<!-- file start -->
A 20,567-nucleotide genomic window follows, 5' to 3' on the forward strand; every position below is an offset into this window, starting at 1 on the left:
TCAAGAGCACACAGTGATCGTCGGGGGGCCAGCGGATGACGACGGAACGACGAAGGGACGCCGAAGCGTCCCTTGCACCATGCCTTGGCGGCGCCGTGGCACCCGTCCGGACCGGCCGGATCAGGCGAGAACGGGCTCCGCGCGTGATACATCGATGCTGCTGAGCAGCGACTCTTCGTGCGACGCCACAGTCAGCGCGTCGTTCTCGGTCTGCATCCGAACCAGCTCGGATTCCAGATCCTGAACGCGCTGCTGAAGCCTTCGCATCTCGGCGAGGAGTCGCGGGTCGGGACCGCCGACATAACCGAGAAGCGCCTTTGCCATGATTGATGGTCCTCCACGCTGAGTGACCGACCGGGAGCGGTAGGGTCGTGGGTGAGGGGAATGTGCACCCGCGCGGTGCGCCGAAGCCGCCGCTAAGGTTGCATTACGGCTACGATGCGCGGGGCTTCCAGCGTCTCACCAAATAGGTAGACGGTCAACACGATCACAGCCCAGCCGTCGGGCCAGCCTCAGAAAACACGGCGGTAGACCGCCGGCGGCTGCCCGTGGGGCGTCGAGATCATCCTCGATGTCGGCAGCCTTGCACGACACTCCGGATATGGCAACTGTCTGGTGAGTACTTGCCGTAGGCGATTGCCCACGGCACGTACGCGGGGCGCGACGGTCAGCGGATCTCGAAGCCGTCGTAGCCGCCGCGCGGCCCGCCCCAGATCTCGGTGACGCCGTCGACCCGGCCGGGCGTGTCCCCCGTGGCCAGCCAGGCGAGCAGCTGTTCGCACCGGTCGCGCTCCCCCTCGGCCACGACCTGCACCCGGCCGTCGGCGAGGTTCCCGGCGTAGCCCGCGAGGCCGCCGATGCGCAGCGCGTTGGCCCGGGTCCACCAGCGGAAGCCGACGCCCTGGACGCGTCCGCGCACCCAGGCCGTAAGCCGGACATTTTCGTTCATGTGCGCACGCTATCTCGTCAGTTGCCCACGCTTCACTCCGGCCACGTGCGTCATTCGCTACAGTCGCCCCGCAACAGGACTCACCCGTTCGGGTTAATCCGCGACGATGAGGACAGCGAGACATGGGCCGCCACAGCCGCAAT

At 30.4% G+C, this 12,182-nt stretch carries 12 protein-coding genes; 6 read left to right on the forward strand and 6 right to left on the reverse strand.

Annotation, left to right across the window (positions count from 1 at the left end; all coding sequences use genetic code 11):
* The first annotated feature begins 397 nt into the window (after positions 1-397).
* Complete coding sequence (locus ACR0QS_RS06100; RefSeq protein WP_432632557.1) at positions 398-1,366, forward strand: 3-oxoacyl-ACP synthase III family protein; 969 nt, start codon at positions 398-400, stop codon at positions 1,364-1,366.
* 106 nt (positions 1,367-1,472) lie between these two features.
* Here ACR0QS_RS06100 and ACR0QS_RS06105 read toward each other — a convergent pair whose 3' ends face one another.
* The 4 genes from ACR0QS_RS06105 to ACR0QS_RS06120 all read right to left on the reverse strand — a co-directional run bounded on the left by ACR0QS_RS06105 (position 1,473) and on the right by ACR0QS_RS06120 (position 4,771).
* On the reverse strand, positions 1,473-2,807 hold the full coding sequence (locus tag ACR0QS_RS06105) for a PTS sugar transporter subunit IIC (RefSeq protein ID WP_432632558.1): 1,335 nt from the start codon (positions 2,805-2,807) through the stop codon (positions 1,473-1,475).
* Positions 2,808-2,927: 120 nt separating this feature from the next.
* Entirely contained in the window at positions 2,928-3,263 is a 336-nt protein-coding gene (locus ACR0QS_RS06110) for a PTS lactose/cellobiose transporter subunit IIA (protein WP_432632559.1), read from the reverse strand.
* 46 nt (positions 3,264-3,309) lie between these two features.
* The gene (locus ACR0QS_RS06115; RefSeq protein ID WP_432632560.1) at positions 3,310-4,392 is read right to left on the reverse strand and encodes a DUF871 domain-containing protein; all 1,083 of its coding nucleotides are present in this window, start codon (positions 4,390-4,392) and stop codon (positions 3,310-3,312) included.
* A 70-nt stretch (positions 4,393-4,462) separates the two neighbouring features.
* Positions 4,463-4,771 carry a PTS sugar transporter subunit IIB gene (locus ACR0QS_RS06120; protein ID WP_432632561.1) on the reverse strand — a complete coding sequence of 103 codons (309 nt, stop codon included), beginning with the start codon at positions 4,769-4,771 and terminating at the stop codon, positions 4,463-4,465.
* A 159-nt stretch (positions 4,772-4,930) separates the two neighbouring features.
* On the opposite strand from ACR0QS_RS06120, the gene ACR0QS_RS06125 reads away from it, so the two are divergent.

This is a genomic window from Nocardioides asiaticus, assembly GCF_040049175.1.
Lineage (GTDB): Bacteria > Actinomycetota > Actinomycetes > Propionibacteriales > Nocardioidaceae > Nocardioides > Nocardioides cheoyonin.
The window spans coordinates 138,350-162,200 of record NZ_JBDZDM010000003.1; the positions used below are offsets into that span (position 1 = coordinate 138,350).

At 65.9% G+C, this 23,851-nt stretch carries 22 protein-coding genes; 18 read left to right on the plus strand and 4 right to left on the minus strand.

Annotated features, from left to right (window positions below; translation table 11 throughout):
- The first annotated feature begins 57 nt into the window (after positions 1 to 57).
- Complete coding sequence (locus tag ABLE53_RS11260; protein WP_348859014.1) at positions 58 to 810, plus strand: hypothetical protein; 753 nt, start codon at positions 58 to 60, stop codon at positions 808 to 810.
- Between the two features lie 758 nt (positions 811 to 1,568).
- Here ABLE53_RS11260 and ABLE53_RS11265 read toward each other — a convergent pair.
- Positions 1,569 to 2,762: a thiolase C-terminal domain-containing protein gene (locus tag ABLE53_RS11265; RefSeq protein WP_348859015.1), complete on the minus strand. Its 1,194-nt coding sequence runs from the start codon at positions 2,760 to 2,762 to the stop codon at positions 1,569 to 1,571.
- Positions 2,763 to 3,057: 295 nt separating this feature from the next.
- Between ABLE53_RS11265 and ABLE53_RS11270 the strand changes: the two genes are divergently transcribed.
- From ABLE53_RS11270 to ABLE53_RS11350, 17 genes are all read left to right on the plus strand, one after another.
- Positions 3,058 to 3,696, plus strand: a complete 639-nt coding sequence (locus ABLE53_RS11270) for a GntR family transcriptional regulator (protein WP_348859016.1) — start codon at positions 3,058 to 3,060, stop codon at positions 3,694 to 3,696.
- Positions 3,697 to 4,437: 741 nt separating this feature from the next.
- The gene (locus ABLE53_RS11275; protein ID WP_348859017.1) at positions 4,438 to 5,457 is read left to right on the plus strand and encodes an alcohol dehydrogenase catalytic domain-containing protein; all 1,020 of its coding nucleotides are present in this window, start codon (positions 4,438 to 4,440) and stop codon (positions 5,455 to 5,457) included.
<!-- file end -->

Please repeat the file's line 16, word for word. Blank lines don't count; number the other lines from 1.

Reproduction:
* Positions 4,463-4,771 carry a PTS sugar transporter subunit IIB gene (locus ACR0QS_RS06120; protein ID WP_432632561.1) on the reverse strand — a complete coding sequence of 103 codons (309 nt, stop codon included), beginning with the start codon at positions 4,769-4,771 and terminating at the stop codon, positions 4,463-4,465.